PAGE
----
Notes from the movie • Old-school black-and-white in the beginning of the film with upbeat, then dreamy music. • Foreshadowing with scrolling, stormy thunderstorm clouds during opening credits. • Having seen most of the film numerous times before but never the ending(as I recall), it was easy to tell that Hunk must be the Scarecrow, Uncle Henry is the Lion, and Elmyra Gulch is the wicked witch of the east. Aunt Em must be the good witch of the North. • Dorothy seems rejected by her family in the beginning of the film, like they don’t have time or don’t want to talk to her.
For example: when Crockett first plays his violin to the crowd, the song is "Listen to the Mockingbird" (The Alamo, 2009), not composed until 1855, 19 years after the fall of the Alamo. Another one of these details was the part that shows Sam Houston paying for a drink with a coin carrying Santa Anna's portrait, which was not possible because Mexican silver coins of that era showed a liberty cap. Even though these details could have been used to make the film more interesting, they were still inaccurate. Although this movie had some inaccurate historical events, it had some that were precise, for example: the costumes that were used in the film were all correct. The uniforms worn by the Texans showed their order and ranks and the Texan settlers were dressed in mountain gear and other items that were commonly work by frontiersmen at the time.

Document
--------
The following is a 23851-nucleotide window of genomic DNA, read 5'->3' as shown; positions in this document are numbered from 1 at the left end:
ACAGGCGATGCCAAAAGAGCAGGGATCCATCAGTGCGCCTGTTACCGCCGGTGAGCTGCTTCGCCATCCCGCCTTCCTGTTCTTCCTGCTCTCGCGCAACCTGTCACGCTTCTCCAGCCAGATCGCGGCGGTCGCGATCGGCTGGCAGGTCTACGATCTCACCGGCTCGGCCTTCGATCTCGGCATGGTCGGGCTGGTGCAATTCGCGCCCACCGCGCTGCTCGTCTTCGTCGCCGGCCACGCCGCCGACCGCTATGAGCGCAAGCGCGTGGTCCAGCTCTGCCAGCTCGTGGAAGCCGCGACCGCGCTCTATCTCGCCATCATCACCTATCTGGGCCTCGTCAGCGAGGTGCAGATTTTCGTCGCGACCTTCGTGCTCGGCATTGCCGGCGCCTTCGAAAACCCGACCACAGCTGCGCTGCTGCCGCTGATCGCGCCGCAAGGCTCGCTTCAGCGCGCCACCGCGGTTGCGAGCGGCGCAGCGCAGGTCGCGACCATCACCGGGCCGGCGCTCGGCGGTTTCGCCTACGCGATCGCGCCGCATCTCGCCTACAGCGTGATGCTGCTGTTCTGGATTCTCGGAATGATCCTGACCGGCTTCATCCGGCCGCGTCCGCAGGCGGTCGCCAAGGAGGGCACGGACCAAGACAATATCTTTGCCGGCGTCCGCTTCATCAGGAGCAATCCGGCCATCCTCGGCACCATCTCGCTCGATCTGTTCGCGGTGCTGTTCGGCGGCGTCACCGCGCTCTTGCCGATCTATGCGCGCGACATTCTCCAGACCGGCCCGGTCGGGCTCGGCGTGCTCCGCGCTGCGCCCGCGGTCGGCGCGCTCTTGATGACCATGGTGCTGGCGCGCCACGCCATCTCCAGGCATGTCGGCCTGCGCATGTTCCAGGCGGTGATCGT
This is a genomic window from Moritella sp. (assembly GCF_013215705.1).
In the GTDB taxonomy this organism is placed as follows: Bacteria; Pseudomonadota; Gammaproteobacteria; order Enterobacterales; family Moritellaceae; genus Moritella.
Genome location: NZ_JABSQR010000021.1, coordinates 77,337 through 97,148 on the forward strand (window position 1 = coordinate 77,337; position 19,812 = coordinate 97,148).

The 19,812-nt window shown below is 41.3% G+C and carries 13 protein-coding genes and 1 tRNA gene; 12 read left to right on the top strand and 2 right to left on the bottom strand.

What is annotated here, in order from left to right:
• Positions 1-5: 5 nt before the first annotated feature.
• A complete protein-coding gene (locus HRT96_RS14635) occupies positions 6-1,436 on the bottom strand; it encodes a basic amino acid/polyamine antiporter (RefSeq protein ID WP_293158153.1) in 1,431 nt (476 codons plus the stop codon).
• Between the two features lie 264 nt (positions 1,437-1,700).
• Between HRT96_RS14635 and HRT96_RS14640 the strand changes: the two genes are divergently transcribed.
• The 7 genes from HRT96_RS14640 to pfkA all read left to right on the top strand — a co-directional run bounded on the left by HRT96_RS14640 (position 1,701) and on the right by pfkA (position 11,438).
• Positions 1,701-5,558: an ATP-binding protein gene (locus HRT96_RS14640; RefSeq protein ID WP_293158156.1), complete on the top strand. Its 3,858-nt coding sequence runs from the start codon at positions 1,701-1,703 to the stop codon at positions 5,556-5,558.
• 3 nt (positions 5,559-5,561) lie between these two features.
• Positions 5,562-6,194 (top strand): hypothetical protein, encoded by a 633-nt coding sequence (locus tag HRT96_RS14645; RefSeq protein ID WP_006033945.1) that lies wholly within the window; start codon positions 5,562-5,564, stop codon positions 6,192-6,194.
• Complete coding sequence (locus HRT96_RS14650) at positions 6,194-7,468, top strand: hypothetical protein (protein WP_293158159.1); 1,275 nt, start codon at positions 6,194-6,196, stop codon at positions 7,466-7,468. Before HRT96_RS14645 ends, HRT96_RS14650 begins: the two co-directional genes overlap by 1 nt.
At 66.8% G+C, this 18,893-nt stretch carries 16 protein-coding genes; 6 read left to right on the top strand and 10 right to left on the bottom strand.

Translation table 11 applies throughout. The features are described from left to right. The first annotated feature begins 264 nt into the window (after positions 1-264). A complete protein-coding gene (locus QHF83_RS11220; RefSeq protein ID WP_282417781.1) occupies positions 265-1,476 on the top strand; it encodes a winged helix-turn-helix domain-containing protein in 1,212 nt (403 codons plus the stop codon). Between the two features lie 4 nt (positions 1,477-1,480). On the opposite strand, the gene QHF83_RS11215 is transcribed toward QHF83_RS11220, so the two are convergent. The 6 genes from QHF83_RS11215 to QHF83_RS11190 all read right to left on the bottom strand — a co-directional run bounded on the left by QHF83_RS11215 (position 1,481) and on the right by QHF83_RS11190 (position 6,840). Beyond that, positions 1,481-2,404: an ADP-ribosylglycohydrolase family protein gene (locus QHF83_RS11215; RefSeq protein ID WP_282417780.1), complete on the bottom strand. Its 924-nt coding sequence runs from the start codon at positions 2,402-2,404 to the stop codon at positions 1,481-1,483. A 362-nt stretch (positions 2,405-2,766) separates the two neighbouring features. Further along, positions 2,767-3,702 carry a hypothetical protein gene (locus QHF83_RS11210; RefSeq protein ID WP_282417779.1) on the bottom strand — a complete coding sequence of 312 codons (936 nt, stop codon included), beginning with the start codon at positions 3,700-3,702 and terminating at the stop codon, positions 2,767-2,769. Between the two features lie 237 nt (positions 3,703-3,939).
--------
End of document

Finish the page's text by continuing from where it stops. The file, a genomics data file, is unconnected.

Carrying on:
In the pavilion, Gosney passed a note to Don Harris (mistaking him for Ryan), reading "Dear Congressman, Vernon Gosney and Monica Bagby. Please help us get out of Jonestown." (Hall) That night Ryan, Speier, Dwyer, and Annibourne stayed in Jonestown. Other members of the Ryan delegation, including the press corps and members of Concerned Relatives, were told that they had to find other accommodations, and so they went to Port Kaituma and stayed at a small café. In the early morning of November 18, eleven Temple members sensed danger enough to walk out of the colony toward train tracks to take a train to Matthew's Ridge, which is located in the opposite direction from the airstrip at Port Kaituma.